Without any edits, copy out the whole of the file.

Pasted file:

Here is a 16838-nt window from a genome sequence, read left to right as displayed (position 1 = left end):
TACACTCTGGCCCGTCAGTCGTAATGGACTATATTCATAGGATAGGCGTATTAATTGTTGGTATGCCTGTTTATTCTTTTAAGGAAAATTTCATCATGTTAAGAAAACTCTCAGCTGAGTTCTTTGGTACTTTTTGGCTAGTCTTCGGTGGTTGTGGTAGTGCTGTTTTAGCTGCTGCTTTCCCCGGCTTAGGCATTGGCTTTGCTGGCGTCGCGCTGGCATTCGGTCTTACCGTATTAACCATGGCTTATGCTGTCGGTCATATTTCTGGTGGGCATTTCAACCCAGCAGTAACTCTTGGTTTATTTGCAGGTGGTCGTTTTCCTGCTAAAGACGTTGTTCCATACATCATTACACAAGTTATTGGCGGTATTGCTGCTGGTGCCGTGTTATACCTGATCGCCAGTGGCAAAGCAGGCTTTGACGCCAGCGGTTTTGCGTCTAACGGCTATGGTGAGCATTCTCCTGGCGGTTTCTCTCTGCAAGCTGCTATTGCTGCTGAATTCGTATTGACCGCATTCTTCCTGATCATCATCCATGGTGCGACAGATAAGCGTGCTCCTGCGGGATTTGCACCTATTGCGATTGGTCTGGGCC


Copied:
Here is a 16838-nt window from a genome sequence, read left to right as displayed (position 1 = left end):
TACACTCTGGCCCGTCAGTCGTAATGGACTATATTCATAGGATAGGCGTATTAATTGTTGGTATGCCTGTTTATTCTTTTAAGGAAAATTTCATCATGTTAAGAAAACTCTCAGCTGAGTTCTTTGGTACTTTTTGGCTAGTCTTCGGTGGTTGTGGTAGTGCTGTTTTAGCTGCTGCTTTCCCCGGCTTAGGCATTGGCTTTGCTGGCGTCGCGCTGGCATTCGGTCTTACCGTATTAACCATGGCTTATGCTGTCGGTCATATTTCTGGTGGGCATTTCAACCCAGCAGTAACTCTTGGTTTATTTGCAGGTGGTCGTTTTCCTGCTAAAGACGTTGTTCCATACATCATTACACAAGTTATTGGCGGTATTGCTGCTGGTGCCGTGTTATACCTGATCGCCAGTGGCAAAGCAGGCTTTGACGCCAGCGGTTTTGCGTCTAACGGCTATGGTGAGCATTCTCCTGGCGGTTTCTCTCTGCAAGCTGCTATTGCTGCTGAATTCGTATTGACCGCATTCTTCCTGATCATCATCCATGGTGCGACAGATAAGCGTGCTCCTGCGGGATTTGCACCTATTGCGATTGGTCTGGGCC